Practice makes perfect with any language and it’s now easier than ever to set up your own Irish language conversation circle thanks to the initiative “Is Leor Beirt.”
Is Leor Beirt (“Two people are enough”) is a conversation network run by Irish-language organization Conradh na Gaeilge, which has just seen its 100th group in Ireland sign up.
Last month, the network launched its new support pack for groups that wish to give people the opportunity to improve their Irish language skills and practice by socializing through the language.
President of Conradh na Gaeilge, Cóilín Ó Cearbhaill, said of the the initiative, “Conversation groups like the ones today in Belfast, Dublin, Galway and Ennis run all over the island every single day and this support pack will be a help to them all. It’s not only practical, it’s fun too with the interesting topic ideas, the unusual reference books and the educational beer mats!”
The support pack was developed to provide practical support to groups, providing a handbook with a wide range of ideas for conversation starters, coasters with some useful Irish phrases and several reference books such as “Essential Irish” or “Kiss My… Póg Mo Thóin” by Garry Bannister.
Speaking at the launch of the support pack, Brenda Ní Ghairbhí from Conradh na Gaeilge said, “We’re thrilled to have passed the 100 mark with the amount of conversation groups registered with Is Leor Beirt. Of course, we’d love more groups to register and it’s very easy to set up an Is Leor Beirt group – all you need is a small group to meet regularly somewhere like a local café or in the canteen at work, in the park at lunch time or even for a walk in the evening.”
If you are interested in finding a conversation group that is already up and running, there is a map of those available at www.peig.ie. There are currently no groups set up as part of “Is Leor Beirt” in North America so this is the perfect opportunity to be the frontrunners.
For more information on the network or for a support pack you can contact Is Leor Beirt at email@example.com.
We compiled our own tips for starting up your own conversation group to help you along.
1. Bring writing material.
Whether it’s to take note of new words you hear or to show other attendees how another word is written, although this is a conversation group, it is handy to keep writing material on hand. Words are easily remembered if you see them written down and you’re more likely to remember them for next week if you can write out new phrases, along with your own tips on pronunciation, and go over them again in your own time.
2. Bring a dictionary or download a dictionary app.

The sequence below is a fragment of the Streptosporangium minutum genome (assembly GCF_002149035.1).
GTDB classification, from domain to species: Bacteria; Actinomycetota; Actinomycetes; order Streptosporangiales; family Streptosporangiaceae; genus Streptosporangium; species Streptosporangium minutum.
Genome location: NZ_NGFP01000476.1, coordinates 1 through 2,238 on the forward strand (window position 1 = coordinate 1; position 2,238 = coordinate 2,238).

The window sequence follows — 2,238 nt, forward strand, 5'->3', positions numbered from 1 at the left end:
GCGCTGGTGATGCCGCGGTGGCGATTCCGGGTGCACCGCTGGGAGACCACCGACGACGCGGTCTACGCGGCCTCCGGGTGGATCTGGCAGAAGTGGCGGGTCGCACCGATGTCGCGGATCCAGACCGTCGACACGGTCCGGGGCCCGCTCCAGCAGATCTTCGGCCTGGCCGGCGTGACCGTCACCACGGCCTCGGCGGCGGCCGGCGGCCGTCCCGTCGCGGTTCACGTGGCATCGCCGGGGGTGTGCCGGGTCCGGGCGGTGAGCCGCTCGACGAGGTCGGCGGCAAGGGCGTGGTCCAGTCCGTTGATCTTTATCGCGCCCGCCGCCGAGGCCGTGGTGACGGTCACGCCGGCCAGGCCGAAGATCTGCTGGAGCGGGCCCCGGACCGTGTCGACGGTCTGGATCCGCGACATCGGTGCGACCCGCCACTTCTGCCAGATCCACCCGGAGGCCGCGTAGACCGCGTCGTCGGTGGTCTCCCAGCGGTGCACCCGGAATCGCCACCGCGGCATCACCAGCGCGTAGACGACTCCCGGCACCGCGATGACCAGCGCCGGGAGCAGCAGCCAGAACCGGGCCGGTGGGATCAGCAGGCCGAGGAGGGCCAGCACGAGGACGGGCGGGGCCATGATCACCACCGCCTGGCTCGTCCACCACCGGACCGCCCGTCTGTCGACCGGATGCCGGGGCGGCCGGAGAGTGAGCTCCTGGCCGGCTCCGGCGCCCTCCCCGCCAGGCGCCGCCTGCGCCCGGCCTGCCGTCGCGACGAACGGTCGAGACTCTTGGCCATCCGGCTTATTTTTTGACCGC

Especially if you’re in a conversation circle compromising complete beginners, the chances are high that you’re going to come across more than a few unfamiliar Irish words. Instead of just letting them go, and instead of breaking the flow of conversation, take note of the English words that the group had to use and after five to ten minutes look up the Irish translations together as a group.
3. Pick a topic the week beforehand to allow for some preparation.
Although it is nice to discuss the big stories of the week, or whatever interesting topic comes immediately to mind, sometimes people will feel more comfortable if they have an opportunity to prepare some vocabulary and phrases that they will be able to use. Allot a certain amount of time to topics that are thought up on the spot and other time to topics that were decided before the group met up.
4. Pick an informal setting.
Despite the provision of coasters not every group has to meet in a bar, but certainly an informal setting such as a café, somebody’s apartment or anywhere where you can chat over a cup of tea/coffee and some snacks would help. If there’s a lull in the conversation then at least there’s something to do with your mouth while you think of the next topic of conversation.
5. Bring the group outside
Play a sport, taking up a hobby together or simply going for a walk, regardless of your choice you'll be able to speak Irish as you go. Taking a conversation group outside eliminates the formal classroom element and allows you to mix with all the other people in group instead of sitting beside the same person for the whole session. This might make taking notes and using dictionaries more difficult, but the added element of fun will mean that you look forward to going back week after week to socialize.
Have you ever taken part in a conversation circle? Do you have another other tips? Leave your thought in the comments section below.